Monday, March 31, 2014

Ranting, Ranted, Rantable

These are the things I will never take for granted ever again.
1. The ability to send off an email without the system showing me a little circle going round and round, loading, loading.
2. The ability to chug down water at the tap when I brush my teeth.
3. Seeing blue skies.
4. The ability to go to a market, buy whatever suits my fancy, and never have to worry about whether I'm about to put poison in my body.
5. The ability to cross the street with a walk sign, knowing that cars won't try to run you down.
6. The freedom to heat my house on March 29 if it's chilly outside.
7. The ability to spend an afternoon watching cute kitten videos on Facebook without anything freezing up.
8. The ability to take online tests that tell me: what age I really am, what city I should really live in (note: Beijing is never on these lists), what career I should have had (writer! really?), and the five signs that tell you your marriage is over (news flash: it's all good. Although if a certain spouse butt-dials me again today, I may have to update this item.).
9. The ability to go jogging without imagining horrible little carcinogens lodging in my lungs.
10. Clothes dryers that actually fluff the clothes and not make them into a wrinkled, hardened mass.
11. Dishwashers, the automated kind.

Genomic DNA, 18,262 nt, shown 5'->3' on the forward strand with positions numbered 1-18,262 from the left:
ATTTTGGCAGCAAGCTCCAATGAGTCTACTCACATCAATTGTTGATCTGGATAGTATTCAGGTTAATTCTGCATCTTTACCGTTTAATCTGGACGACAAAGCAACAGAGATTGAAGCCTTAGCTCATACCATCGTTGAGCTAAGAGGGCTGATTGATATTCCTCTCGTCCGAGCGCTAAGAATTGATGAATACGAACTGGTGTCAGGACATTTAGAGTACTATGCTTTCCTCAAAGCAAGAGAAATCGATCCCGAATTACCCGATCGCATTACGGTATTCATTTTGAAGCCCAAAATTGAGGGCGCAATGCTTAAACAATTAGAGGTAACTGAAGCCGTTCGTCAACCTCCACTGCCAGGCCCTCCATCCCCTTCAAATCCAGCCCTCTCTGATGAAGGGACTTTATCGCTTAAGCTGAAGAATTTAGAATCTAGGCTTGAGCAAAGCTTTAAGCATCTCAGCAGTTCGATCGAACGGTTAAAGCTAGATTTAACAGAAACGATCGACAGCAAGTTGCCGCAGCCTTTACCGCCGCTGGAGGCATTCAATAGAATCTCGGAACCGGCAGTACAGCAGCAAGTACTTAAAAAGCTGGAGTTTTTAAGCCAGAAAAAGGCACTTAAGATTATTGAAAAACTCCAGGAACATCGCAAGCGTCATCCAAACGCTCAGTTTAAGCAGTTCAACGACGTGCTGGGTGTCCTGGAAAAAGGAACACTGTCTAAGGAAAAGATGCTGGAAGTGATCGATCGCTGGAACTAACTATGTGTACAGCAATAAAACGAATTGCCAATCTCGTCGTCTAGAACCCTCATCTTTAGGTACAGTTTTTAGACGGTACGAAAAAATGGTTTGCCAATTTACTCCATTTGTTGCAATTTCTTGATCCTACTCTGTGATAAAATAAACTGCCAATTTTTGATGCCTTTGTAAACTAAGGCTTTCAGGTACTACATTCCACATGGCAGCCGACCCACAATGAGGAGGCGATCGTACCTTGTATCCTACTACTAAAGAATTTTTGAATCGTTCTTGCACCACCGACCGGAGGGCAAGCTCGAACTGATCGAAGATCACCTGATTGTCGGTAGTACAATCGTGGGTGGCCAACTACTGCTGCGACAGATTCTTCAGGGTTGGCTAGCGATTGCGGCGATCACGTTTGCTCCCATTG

I do realize that when I move back to the U.S., I'm going to be annoyed at things like Conscious Uncoupling, tourists on the escalators, an inch of snow in March, and automated calls asking me if I want to sign up for a timeshare in Tulum. But you know what? Right now, all that looks pretty good to me.

And that's my rant for the day. 

Friday, March 28, 2014

G-8 on the Wall

My hiking group realized about halfway through our hike this week that we eight represented eight different nations: America, Canada, China, Germany, Austria, Australia, Sweden, and France. So we started calling ourselves the G-8, the kind that celebrates birthdays, shares chocolate, drinks a little wine (Great Wall wine, of course), and sings. Imagine if real countries could get along so well. Maybe we all need a little hiking in our lives.

Boys must climb.
In which I try to convince myself that the haze makes the photo all arty looking.
But it is pretty in a deadly kind of way.
Cure for jet lag: hit the Wall.
A break with a view.
The Wall just fades off into the distance.
The path goes on and on.
How to prop a Great Wall.

Tuesday, March 25, 2014

A Birthday, a Wedding, and Those Peacock Shoes

It was yet another lovely trip home. I always end these visits feeling warmed by the extent to which friends and family go out of their way to drive me around, pick me up, make meals and teas, have drinks, go shopping, and put me up in their homes. I will be forever indebted.

And once again, I won't be able to go into the details. What I will remember most is the laughter. Here's a very limited photo description of my two weeks. I didn't always remember to take pictures, so I didn't capture things like the lovely dinner at my cousin Kim's house, the umpteenth girls' night out, my lucky chance to have one-on-one walks, dinners, and coffees with friends. But here's a small sampling.
My first morning home: such an all-American sight.
I met my mom's new buddy, Landon.
Mom blows out the candles on her birthday cake.
I swear I didn't realize they were re-lighting candles.
Lori and I took Mom to the Culinary Institute of America for her birthday. 
Jogging in Athens usually involves a deer crossing or two.
And a beautiful riverscape.